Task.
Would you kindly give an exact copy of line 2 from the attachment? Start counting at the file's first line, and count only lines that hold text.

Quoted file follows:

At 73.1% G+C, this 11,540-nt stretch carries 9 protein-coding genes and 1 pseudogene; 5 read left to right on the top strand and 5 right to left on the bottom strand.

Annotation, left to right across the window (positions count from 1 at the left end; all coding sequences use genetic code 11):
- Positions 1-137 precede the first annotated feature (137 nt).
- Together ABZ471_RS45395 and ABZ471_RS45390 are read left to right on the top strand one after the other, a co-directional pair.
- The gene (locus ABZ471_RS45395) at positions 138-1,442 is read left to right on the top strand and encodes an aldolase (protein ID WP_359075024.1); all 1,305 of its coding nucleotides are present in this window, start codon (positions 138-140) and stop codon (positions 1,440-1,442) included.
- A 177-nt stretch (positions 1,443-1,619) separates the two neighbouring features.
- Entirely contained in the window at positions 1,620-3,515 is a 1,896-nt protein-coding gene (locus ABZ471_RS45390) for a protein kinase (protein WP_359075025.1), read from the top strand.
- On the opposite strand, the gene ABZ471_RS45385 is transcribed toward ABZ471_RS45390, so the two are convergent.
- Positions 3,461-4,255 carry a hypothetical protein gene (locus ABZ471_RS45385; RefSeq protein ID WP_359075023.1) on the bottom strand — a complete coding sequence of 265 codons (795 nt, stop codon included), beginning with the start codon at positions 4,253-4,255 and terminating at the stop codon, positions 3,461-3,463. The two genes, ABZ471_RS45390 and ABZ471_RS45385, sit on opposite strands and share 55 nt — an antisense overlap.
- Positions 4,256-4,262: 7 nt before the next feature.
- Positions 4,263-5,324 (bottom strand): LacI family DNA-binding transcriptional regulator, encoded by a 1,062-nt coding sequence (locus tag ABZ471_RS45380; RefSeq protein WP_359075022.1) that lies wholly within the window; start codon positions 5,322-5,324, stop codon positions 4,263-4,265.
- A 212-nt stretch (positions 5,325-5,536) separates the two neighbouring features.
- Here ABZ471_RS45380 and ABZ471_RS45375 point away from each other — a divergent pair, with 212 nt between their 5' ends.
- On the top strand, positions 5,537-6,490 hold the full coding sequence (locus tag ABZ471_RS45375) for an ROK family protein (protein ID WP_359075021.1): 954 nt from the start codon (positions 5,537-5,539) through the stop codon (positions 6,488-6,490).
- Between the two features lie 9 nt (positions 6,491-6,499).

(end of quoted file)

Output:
Annotation, left to right across the window (positions count from 1 at the left end; all coding sequences use genetic code 11):